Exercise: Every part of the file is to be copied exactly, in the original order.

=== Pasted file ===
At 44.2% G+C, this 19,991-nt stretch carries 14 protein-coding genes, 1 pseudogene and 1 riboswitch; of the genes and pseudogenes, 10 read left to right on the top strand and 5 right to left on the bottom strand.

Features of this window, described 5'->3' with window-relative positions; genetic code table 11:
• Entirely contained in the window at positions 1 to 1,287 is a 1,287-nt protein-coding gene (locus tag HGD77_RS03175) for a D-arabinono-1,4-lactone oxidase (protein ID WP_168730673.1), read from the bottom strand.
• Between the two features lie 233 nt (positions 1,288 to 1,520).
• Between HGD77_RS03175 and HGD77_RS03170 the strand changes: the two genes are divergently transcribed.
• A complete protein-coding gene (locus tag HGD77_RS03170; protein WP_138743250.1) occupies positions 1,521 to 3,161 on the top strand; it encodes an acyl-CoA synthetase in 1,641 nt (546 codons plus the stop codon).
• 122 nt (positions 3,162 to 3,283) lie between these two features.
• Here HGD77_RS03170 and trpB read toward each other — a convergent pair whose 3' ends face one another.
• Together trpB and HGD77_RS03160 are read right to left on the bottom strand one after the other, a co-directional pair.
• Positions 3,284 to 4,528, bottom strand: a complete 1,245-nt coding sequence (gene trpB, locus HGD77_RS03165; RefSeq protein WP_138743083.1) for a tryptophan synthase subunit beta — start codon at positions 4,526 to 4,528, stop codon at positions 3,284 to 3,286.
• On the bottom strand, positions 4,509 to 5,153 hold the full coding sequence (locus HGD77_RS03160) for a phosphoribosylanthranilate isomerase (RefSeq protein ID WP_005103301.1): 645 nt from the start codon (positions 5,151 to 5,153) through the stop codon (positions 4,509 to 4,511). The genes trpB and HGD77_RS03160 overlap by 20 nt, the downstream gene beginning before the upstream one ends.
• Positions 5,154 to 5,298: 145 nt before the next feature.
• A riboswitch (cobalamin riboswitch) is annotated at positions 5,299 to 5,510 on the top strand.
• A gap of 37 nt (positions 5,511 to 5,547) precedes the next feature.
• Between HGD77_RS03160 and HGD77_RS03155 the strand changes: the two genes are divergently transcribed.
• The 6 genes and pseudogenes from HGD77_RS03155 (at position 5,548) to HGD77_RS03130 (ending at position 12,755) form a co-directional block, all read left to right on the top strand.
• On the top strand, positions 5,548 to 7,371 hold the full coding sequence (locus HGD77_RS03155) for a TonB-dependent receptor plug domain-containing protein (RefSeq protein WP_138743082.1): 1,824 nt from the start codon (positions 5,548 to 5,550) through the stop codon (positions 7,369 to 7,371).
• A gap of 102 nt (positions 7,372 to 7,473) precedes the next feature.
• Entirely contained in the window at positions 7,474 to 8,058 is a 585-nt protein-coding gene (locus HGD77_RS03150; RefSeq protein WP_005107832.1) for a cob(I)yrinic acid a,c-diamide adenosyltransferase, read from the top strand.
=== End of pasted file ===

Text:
At 44.2% G+C, this 19,991-nt stretch carries 14 protein-coding genes, 1 pseudogene and 1 riboswitch; of the genes and pseudogenes, 10 read left to right on the top strand and 5 right to left on the bottom strand.

Features of this window, described 5'->3' with window-relative positions; genetic code table 11:
• Entirely contained in the window at positions 1 to 1,287 is a 1,287-nt protein-coding gene (locus tag HGD77_RS03175) for a D-arabinono-1,4-lactone oxidase (protein ID WP_168730673.1), read from the bottom strand.
• Between the two features lie 233 nt (positions 1,288 to 1,520).
• Between HGD77_RS03175 and HGD77_RS03170 the strand changes: the two genes are divergently transcribed.
• A complete protein-coding gene (locus tag HGD77_RS03170; protein WP_138743250.1) occupies positions 1,521 to 3,161 on the top strand; it encodes an acyl-CoA synthetase in 1,641 nt (546 codons plus the stop codon).
• 122 nt (positions 3,162 to 3,283) lie between these two features.
• Here HGD77_RS03170 and trpB read toward each other — a convergent pair whose 3' ends face one another.
• Together trpB and HGD77_RS03160 are read right to left on the bottom strand one after the other, a co-directional pair.
• Positions 3,284 to 4,528, bottom strand: a complete 1,245-nt coding sequence (gene trpB, locus HGD77_RS03165; RefSeq protein WP_138743083.1) for a tryptophan synthase subunit beta — start codon at positions 4,526 to 4,528, stop codon at positions 3,284 to 3,286.
• On the bottom strand, positions 4,509 to 5,153 hold the full coding sequence (locus HGD77_RS03160) for a phosphoribosylanthranilate isomerase (RefSeq protein ID WP_005103301.1): 645 nt from the start codon (positions 5,151 to 5,153) through the stop codon (positions 4,509 to 4,511). The genes trpB and HGD77_RS03160 overlap by 20 nt, the downstream gene beginning before the upstream one ends.
• Positions 5,154 to 5,298: 145 nt before the next feature.
• A riboswitch (cobalamin riboswitch) is annotated at positions 5,299 to 5,510 on the top strand.
• A gap of 37 nt (positions 5,511 to 5,547) precedes the next feature.
• Between HGD77_RS03160 and HGD77_RS03155 the strand changes: the two genes are divergently transcribed.
• The 6 genes and pseudogenes from HGD77_RS03155 (at position 5,548) to HGD77_RS03130 (ending at position 12,755) form a co-directional block, all read left to right on the top strand.
• On the top strand, positions 5,548 to 7,371 hold the full coding sequence (locus HGD77_RS03155) for a TonB-dependent receptor plug domain-containing protein (RefSeq protein WP_138743082.1): 1,824 nt from the start codon (positions 5,548 to 5,550) through the stop codon (positions 7,369 to 7,371).
• A gap of 102 nt (positions 7,372 to 7,473) precedes the next feature.
• Entirely contained in the window at positions 7,474 to 8,058 is a 585-nt protein-coding gene (locus HGD77_RS03150; RefSeq protein WP_005107832.1) for a cob(I)yrinic acid a,c-diamide adenosyltransferase, read from the top strand.